If I wanted a generic answer, I'd read a guidebook

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Have you ever found yourself stepping into someone else's conversation at the concierge desk to offer a guest an opinion of your own? Perhaps there's a language barrier, the concierge looks lost or the advice the guest has been given has nothing to do with what they asked for. Except in the first of those three circumstances, there's nothing I hate more than a hotel employee who, with full confidence, makes a blind recommendation on what to do or see without first trying to gauge my interests. Sure, I may have asked for a recommendation, but that recommendation should be customized for me. After all, no one knows the city better than they do, and nothing makes me lose more confidence in the concierge than a passerby with a better suggestion.
All too often, concierges rely on the given must-sees and must-eats that work for the common first-time visitor. But do these lists work for the repeat visitor or the one looking to get off the beaten track? 
It's a rhetorical question, but it begs us to ask why this happens. For the most part, it's mostly from hiring the candidates to fill the concierge role. Hotel experience isn't important here — intuition and experience are. And unlike other technical roles in the hotel, a concierge should be someone who:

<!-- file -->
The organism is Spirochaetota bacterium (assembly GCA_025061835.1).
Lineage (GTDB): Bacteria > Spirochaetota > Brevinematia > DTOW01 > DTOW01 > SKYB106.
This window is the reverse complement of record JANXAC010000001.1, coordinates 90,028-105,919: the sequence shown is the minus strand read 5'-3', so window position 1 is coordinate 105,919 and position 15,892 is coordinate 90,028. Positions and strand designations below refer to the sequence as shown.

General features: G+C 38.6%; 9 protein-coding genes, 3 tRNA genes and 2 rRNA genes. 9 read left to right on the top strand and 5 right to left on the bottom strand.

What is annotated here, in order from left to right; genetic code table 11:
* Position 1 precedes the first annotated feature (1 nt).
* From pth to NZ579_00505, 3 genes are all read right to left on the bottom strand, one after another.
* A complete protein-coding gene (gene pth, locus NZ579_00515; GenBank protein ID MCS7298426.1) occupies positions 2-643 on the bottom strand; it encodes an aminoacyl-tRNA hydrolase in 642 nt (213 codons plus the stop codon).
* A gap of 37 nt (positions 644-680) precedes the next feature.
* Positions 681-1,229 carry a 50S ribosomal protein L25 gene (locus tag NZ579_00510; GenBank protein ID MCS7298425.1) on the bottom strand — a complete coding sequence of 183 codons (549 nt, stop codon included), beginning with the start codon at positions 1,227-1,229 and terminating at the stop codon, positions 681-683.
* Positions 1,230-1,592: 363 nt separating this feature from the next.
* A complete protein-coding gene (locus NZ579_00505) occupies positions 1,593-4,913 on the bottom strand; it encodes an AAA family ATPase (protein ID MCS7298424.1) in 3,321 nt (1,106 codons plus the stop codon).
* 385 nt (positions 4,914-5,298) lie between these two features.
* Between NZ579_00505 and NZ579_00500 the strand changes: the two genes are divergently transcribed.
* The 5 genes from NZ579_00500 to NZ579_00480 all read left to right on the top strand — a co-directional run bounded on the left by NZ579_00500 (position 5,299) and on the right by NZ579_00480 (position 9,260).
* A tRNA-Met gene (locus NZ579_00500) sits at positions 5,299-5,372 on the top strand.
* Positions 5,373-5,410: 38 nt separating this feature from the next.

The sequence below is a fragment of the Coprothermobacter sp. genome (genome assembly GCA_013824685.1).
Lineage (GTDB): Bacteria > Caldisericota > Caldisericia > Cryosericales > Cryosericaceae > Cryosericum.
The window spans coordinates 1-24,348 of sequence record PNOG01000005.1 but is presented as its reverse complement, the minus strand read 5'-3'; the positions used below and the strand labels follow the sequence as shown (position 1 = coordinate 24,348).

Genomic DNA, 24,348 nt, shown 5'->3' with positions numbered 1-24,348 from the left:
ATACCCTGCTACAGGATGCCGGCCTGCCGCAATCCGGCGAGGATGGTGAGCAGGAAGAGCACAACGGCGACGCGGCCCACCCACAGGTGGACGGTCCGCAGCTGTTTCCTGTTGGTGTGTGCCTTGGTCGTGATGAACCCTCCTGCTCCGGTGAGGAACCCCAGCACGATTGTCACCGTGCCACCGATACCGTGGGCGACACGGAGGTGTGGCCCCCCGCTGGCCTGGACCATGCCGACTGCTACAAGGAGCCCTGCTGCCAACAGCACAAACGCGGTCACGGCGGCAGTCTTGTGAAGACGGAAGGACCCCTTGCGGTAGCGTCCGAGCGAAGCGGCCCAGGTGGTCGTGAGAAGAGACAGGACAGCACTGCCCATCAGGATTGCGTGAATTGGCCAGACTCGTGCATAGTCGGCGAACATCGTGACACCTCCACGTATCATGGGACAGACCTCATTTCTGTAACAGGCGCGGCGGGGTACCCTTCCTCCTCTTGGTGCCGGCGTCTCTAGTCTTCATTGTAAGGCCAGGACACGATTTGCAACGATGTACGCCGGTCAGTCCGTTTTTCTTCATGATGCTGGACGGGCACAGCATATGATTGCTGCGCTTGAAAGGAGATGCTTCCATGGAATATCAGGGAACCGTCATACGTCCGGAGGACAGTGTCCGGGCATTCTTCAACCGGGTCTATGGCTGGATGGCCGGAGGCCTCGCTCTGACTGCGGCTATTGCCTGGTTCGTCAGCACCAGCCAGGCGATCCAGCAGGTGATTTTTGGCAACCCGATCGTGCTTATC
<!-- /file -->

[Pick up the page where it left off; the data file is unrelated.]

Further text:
• is genuinely interested in the city
  • is intuitive 
  • has experienced most of the must-sees and must-dos
  • loves trying new things in culture, food and history
  • wants to help complete strangers enjoy the city, too
Once that person is hired, ensure they do the following:
  • Never provide a generic recommendation.
  • Ask guests what interests them (culture, food, museums, arts and crafts, sightseeing, etc.).
  • It may seem obvious, but ask what guests have already done.
  • Ask how many days guests have left in town (the recommendation should change if it’s the guest's one and only day, or the first day of a weeklong trip).
  • Ask how much time guests have for activities. (Do they have the whole day, or are they leaving for the airport later?) 
  • Gauge how active they want to be (do they want to walk, hike, cab it, stay close or go far).
  • Then customize the experience with a variety of options.
  • Go above and beyond by rounding out the experience with a variety of dining, transport and/or additional activities.  
Ultimately, concierges should be passionate. But don't underestimate the need to further develop them. Once hired, encourage concierges to continue seeing and doing new things — on the company's time and dime. Only then can they make the best recommendations to your valued guests.

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Craft House Founder and Director, Yvette Jong, contributes regularly to her HOTELS Magazine Blog titled, "The Good, the Bad and the Funky." Topics of discussion include all aspects of hospitality development, operations, branding, marketing, human resources, sustainability and much more.